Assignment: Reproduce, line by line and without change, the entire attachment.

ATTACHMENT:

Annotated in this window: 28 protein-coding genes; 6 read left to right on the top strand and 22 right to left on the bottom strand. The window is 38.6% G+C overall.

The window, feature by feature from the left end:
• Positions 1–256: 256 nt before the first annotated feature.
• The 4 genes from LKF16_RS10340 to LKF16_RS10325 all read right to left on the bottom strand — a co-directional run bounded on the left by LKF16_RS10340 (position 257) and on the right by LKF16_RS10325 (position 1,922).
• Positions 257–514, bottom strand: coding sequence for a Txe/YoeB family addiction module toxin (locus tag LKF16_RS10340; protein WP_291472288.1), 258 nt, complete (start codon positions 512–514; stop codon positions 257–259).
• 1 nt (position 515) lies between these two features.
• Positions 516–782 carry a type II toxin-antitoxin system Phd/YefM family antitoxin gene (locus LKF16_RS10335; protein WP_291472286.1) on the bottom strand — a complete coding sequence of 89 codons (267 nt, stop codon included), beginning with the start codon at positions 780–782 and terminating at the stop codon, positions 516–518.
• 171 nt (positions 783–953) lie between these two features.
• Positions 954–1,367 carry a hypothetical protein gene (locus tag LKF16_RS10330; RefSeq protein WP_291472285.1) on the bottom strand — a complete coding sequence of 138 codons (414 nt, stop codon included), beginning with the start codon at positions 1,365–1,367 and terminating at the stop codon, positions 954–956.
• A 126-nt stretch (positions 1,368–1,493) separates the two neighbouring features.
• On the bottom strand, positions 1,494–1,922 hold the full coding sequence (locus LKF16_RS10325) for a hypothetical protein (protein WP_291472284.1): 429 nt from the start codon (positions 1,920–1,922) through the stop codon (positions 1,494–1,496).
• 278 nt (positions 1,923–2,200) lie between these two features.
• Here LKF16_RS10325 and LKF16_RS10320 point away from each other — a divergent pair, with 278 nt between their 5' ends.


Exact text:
Annotated in this window: 28 protein-coding genes; 6 read left to right on the top strand and 22 right to left on the bottom strand. The window is 38.6% G+C overall.

The window, feature by feature from the left end:
• Positions 1–256: 256 nt before the first annotated feature.
• The 4 genes from LKF16_RS10340 to LKF16_RS10325 all read right to left on the bottom strand — a co-directional run bounded on the left by LKF16_RS10340 (position 257) and on the right by LKF16_RS10325 (position 1,922).
• Positions 257–514, bottom strand: coding sequence for a Txe/YoeB family addiction module toxin (locus tag LKF16_RS10340; protein WP_291472288.1), 258 nt, complete (start codon positions 512–514; stop codon positions 257–259).
• 1 nt (position 515) lies between these two features.
• Positions 516–782 carry a type II toxin-antitoxin system Phd/YefM family antitoxin gene (locus LKF16_RS10335; protein WP_291472286.1) on the bottom strand — a complete coding sequence of 89 codons (267 nt, stop codon included), beginning with the start codon at positions 780–782 and terminating at the stop codon, positions 516–518.
• 171 nt (positions 783–953) lie between these two features.
• Positions 954–1,367 carry a hypothetical protein gene (locus tag LKF16_RS10330; RefSeq protein WP_291472285.1) on the bottom strand — a complete coding sequence of 138 codons (414 nt, stop codon included), beginning with the start codon at positions 1,365–1,367 and terminating at the stop codon, positions 954–956.
• A 126-nt stretch (positions 1,368–1,493) separates the two neighbouring features.
• On the bottom strand, positions 1,494–1,922 hold the full coding sequence (locus LKF16_RS10325) for a hypothetical protein (protein WP_291472284.1): 429 nt from the start codon (positions 1,920–1,922) through the stop codon (positions 1,494–1,496).
• 278 nt (positions 1,923–2,200) lie between these two features.
• Here LKF16_RS10325 and LKF16_RS10320 point away from each other — a divergent pair, with 278 nt between their 5' ends.